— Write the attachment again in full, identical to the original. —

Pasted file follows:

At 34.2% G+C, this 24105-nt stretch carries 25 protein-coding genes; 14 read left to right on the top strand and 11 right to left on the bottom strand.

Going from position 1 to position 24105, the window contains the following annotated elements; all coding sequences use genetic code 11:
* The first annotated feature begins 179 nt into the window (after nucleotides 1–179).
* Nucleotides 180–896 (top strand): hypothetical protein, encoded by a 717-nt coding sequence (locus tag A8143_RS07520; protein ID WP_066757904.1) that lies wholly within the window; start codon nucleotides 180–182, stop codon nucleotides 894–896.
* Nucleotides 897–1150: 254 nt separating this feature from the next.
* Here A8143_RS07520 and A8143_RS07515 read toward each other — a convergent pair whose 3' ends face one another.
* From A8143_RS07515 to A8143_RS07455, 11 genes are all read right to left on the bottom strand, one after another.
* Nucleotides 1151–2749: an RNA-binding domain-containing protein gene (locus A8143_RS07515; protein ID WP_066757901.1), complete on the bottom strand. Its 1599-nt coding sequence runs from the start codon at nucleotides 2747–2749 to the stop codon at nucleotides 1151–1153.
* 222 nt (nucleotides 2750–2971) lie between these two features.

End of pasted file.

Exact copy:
At 34.2% G+C, this 24105-nt stretch carries 25 protein-coding genes; 14 read left to right on the top strand and 11 right to left on the bottom strand.

Going from position 1 to position 24105, the window contains the following annotated elements; all coding sequences use genetic code 11:
* The first annotated feature begins 179 nt into the window (after nucleotides 1–179).
* Nucleotides 180–896 (top strand): hypothetical protein, encoded by a 717-nt coding sequence (locus tag A8143_RS07520; protein ID WP_066757904.1) that lies wholly within the window; start codon nucleotides 180–182, stop codon nucleotides 894–896.
* Nucleotides 897–1150: 254 nt separating this feature from the next.
* Here A8143_RS07520 and A8143_RS07515 read toward each other — a convergent pair whose 3' ends face one another.
* From A8143_RS07515 to A8143_RS07455, 11 genes are all read right to left on the bottom strand, one after another.
* Nucleotides 1151–2749: an RNA-binding domain-containing protein gene (locus A8143_RS07515; protein ID WP_066757901.1), complete on the bottom strand. Its 1599-nt coding sequence runs from the start codon at nucleotides 2747–2749 to the stop codon at nucleotides 1151–1153.
* 222 nt (nucleotides 2750–2971) lie between these two features.